By Jo Dearden
A bottle of Merlot
The beach was crowded. The sun sparkled on the water as children splashed each other laughing and shouting. A group of teenagers were playing beach volleyball and a couple of families were playing cricket on the wet sand along the shoreline. Occasionally, a stray ball landed where Barbara was sitting on a large picnic rug reading a magazine. Her two children, Tom and Lucy were clambering over the rocks with their crabbing nets. Their father, Mark was fiddling with the outboard engine of their small dinghy. It was working perfectly and had brought the family to the beach with no difficulty, but Mark always needed something to do, thought Barbara. He didn’t really enjoy sitting on the beach for long.
Barbara looked up from her magazine. She saw her friend Susie walking towards her carrying a straw bag and a blue and white striped beach towel. She and her husband, John were staying in the apartment next to theirs overlooking the estuary.
‘Hi Barbara. My goodness it’s hot,’ she said as she laid out her towel on the sand and plonked herself down.
‘It’s almost too hot. I’m normally sitting here in a couple of sweaters.’
‘Yes, much more like an English summer,’ Susie laughed as she started to smother herself in sun cream. ‘I don’t suppose you ever found your engagement ring.’
‘No, sadly not. I can’t believe it’s four years since it happened. Having to tell Mark’s grandmother was awful. I felt so terrible, as when we got engaged she gave it to Mark to give to me. It had been passed down to her from her mother. Mark was her favourite grandson, perhaps as he was the first.’
‘What was it like?’
‘It was a beautiful emerald surrounded by diamonds. We stupidly didn’t insure it and so had to replace it with this one, Barbara said stretching out her left hand towards Susie. ‘We couldn’t afford to buy another emerald, so I chose an aquamarine instead.’
‘it’s very pretty though,’ Susie said.
‘I’ve had a look every summer when we’ve been back here, but of course it’s hopeless. A needle in a haystack would be easier to find.’
‘I suppose some lucky person might have found it,’ Susie said.
‘It’s possible, but then it would be nice to think that it would get handed in. We told the local police at the time, but they didn’t seem that interested.’
Barbara gazed at the bobbing boats near the shore. She had tried to forget. She remembered packing up all the beach gear after a long day. The children were fractious as they were tired. One had lost a shoe and a bucket of collected shells was tipped over in the melee. It wasn’t until they were chugging back across the estuary that she looked down and realised the ring was no longer on her wedding finger. Mark was so angry. His rage had frightened the children. It made her shudder thinking about it. She had never seen him like that.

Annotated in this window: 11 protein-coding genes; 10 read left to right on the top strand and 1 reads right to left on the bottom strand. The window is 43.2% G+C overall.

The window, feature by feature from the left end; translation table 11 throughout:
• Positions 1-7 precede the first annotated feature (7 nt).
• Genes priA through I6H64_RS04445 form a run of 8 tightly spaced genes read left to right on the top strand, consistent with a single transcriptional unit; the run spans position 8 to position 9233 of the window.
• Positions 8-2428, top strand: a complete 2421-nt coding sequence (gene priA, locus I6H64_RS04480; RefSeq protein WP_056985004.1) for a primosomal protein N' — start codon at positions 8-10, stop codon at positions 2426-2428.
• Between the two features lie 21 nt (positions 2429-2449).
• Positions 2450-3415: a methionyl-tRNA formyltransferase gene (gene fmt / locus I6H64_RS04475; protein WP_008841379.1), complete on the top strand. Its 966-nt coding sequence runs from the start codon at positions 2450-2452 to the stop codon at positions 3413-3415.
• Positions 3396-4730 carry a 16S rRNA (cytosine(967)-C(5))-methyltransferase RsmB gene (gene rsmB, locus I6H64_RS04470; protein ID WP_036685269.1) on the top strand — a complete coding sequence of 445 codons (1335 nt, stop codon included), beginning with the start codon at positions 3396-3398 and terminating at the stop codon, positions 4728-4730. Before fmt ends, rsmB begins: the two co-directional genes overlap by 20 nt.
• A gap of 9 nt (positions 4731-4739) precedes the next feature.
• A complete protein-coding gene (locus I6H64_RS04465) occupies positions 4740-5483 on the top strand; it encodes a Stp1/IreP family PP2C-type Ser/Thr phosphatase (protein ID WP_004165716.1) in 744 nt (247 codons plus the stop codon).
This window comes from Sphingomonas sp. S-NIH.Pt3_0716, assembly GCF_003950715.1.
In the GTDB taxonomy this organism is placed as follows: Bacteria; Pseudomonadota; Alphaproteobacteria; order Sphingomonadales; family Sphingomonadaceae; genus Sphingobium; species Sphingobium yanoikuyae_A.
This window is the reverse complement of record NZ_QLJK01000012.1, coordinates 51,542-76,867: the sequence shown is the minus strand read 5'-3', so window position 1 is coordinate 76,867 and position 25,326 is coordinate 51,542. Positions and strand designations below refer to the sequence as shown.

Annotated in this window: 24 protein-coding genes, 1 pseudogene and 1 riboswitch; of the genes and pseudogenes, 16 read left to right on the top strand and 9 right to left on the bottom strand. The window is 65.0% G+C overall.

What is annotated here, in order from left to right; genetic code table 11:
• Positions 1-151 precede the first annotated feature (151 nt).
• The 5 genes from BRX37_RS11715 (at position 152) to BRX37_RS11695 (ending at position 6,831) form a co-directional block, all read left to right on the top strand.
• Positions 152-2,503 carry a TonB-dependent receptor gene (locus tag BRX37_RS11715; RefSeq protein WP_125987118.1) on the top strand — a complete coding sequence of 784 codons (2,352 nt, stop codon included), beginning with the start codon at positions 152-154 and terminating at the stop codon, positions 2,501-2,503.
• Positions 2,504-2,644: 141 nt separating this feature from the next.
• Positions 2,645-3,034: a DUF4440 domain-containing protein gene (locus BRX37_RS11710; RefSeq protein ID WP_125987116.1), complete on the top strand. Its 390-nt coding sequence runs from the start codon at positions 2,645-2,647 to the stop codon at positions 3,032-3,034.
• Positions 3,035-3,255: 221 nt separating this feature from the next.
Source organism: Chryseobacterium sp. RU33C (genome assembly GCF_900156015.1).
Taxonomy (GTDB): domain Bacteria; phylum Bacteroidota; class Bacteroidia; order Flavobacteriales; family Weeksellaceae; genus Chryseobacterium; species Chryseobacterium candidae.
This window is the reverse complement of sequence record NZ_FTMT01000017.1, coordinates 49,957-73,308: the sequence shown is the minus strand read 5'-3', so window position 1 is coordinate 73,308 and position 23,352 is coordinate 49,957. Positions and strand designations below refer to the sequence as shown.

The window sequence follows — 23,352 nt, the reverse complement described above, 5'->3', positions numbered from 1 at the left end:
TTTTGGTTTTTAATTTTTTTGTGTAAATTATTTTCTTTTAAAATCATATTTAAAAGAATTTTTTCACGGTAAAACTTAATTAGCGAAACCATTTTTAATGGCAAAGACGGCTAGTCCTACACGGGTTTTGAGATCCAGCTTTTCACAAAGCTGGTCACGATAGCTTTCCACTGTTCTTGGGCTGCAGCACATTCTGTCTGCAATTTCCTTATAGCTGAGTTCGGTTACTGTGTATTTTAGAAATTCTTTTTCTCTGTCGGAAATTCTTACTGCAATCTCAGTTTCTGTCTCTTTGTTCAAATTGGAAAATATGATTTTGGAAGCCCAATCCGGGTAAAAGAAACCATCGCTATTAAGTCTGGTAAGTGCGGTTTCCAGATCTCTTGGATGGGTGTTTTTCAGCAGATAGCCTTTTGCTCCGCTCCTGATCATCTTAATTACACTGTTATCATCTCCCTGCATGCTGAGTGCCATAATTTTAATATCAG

It wasn’t entirely her fault. The ring had always been slightly too big for her but when they had taken it to a jeweller to be altered, he had advised that the delicate gold band might not withstand any adjustment as it was over 100 years old. She knew she shouldn’t have worn it all the time. In fact, it was not ideal as an engagement ring. It would have been better if she had kept it to wear for special occasions.
She looked at her left hand. The aquamarine glistened in the sunlight. She actually preferred this ring as she had chosen it. She loved its pale blue translucence. It also fitted her perfectly. Barbara sighed. Mark’s grandmother had died suddenly at the end of last year. She had a fall and then got pneumonia. She had seemed more understanding than Mark, who had never quite forgiven her. At least that was the impression he gave. Thankfully, they hadn’t spoken about it for some time as they always ended up arguing.
Susie got up and walked down the beach towards John who was talking to Mark. Her blonde ponytail swished down her suntanned back as she walked. ‘Don’t mention that we've been talking about the ring,’ Barbara called after her. She didn’t want another argument after the children had gone to bed and they had drunk one too many glasses of wine. Susie always looks so perfect thought Barbara as she watched Mark laughing at something Susie must have said. She couldn’t remember the last time that he had looked at her like that.
Barbara started idly running the sand through her fingers. It felt soft and soothing as she began to form a small pile beside her. Her fingers touched something hard and cold. It was a stone. Yet, there seemed to be something else underneath. She scrabbled at the sand. Surely, not? It couldn’t possibly be after all this time. Yet, this was roughly where she could have lost the ring all those years ago. She grabbed a spoon from the picnic basket they had brought with them. She started to scoop the sand. She could barely believe what she was seeing. There was her ring, dirty and tarnished, but unmistakeably hers.
A shadow flitted across her. She looked up, squinting in the sunlight. She thought she could see a faint outline of an elderly lady standing behind Mark. She jumped up and ran down the beach clutching the precious ring. She was out of breath when she reached her husband. She then realised that the old woman was nowhere to be seen.
Later that evening when the children were in bed Barbara handed the ring to Mark. ‘I think you had better keep this now. I’m not sure that I want to have any more to do with it. Perhaps you would like to give it to someone else?’
About the author
Jo Dearden trained as a journalist with the Oxford Mail and Times. She did a degree in English Literature with creative writing as a mature student. She co-edited her local village newsletter for about ten years. She also worked for a number of years for the Citizens’ Advice Bureau. She is currently attending a creative writing class, which is stimulating her writing again. Jo lives in Suffolk.